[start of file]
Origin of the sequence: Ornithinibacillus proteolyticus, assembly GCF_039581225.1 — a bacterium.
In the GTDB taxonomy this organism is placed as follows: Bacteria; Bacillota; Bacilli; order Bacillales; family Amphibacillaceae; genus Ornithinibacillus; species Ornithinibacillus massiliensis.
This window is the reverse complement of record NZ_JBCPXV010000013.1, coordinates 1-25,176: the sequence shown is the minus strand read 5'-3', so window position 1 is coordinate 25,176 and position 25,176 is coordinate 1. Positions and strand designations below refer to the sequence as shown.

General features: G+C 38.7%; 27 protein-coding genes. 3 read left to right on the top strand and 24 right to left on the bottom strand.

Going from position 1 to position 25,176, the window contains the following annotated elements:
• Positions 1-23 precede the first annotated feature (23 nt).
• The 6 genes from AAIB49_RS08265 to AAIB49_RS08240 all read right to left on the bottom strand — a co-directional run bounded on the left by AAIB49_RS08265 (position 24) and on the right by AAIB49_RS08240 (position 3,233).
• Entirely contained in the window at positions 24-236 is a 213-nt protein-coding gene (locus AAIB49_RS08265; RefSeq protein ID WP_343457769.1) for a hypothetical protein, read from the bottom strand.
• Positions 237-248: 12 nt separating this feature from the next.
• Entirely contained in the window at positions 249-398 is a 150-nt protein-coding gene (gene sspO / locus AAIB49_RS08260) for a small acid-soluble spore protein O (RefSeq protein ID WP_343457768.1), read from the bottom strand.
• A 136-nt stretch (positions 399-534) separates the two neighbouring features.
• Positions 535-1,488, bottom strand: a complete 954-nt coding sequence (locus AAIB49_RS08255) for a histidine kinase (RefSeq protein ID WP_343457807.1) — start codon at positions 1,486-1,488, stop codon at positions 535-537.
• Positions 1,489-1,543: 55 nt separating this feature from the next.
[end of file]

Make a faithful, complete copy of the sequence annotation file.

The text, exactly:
Origin of the sequence: Ornithinibacillus proteolyticus, assembly GCF_039581225.1 — a bacterium.
In the GTDB taxonomy this organism is placed as follows: Bacteria; Bacillota; Bacilli; order Bacillales; family Amphibacillaceae; genus Ornithinibacillus; species Ornithinibacillus massiliensis.
This window is the reverse complement of record NZ_JBCPXV010000013.1, coordinates 1-25,176: the sequence shown is the minus strand read 5'-3', so window position 1 is coordinate 25,176 and position 25,176 is coordinate 1. Positions and strand designations below refer to the sequence as shown.

General features: G+C 38.7%; 27 protein-coding genes. 3 read left to right on the top strand and 24 right to left on the bottom strand.

Going from position 1 to position 25,176, the window contains the following annotated elements:
• Positions 1-23 precede the first annotated feature (23 nt).
• The 6 genes from AAIB49_RS08265 to AAIB49_RS08240 all read right to left on the bottom strand — a co-directional run bounded on the left by AAIB49_RS08265 (position 24) and on the right by AAIB49_RS08240 (position 3,233).
• Entirely contained in the window at positions 24-236 is a 213-nt protein-coding gene (locus AAIB49_RS08265; RefSeq protein ID WP_343457769.1) for a hypothetical protein, read from the bottom strand.
• Positions 237-248: 12 nt separating this feature from the next.
• Entirely contained in the window at positions 249-398 is a 150-nt protein-coding gene (gene sspO / locus AAIB49_RS08260) for a small acid-soluble spore protein O (RefSeq protein ID WP_343457768.1), read from the bottom strand.
• A 136-nt stretch (positions 399-534) separates the two neighbouring features.
• Positions 535-1,488, bottom strand: a complete 954-nt coding sequence (locus AAIB49_RS08255) for a histidine kinase (RefSeq protein ID WP_343457807.1) — start codon at positions 1,486-1,488, stop codon at positions 535-537.
• Positions 1,489-1,543: 55 nt separating this feature from the next.